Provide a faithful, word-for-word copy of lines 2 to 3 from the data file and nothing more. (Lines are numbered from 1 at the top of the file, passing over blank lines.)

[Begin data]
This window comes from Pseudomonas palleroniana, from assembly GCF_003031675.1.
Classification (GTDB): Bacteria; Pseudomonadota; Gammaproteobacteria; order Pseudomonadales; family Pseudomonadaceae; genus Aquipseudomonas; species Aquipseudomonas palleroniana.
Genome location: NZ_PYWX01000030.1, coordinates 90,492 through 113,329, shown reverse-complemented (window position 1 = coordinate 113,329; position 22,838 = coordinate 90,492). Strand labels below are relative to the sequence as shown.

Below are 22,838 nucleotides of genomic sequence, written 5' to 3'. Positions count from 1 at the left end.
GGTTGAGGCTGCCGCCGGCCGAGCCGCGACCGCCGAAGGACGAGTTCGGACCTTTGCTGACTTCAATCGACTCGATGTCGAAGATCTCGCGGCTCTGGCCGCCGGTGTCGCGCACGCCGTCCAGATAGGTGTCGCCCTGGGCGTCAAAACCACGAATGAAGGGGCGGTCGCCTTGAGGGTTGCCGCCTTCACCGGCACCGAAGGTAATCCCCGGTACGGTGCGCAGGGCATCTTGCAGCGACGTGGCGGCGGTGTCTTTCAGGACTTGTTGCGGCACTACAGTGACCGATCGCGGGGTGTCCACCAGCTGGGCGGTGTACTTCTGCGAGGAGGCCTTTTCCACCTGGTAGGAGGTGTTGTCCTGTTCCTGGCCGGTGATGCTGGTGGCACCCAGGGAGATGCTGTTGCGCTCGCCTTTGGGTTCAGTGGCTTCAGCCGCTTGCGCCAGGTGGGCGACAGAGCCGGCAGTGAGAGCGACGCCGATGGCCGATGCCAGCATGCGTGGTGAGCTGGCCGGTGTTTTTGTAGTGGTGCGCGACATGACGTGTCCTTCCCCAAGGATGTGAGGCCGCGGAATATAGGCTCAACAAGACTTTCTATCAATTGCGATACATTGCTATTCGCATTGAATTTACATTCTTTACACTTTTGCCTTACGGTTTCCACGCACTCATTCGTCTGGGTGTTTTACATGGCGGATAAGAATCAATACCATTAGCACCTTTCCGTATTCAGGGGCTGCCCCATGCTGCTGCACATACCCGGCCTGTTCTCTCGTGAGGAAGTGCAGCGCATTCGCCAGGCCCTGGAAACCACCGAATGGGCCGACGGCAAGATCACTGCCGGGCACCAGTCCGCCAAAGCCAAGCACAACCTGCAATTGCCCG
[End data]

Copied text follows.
Classification (GTDB): Bacteria; Pseudomonadota; Gammaproteobacteria; order Pseudomonadales; family Pseudomonadaceae; genus Aquipseudomonas; species Aquipseudomonas palleroniana.
Genome location: NZ_PYWX01000030.1, coordinates 90,492 through 113,329, shown reverse-complemented (window position 1 = coordinate 113,329; position 22,838 = coordinate 90,492). Strand labels below are relative to the sequence as shown.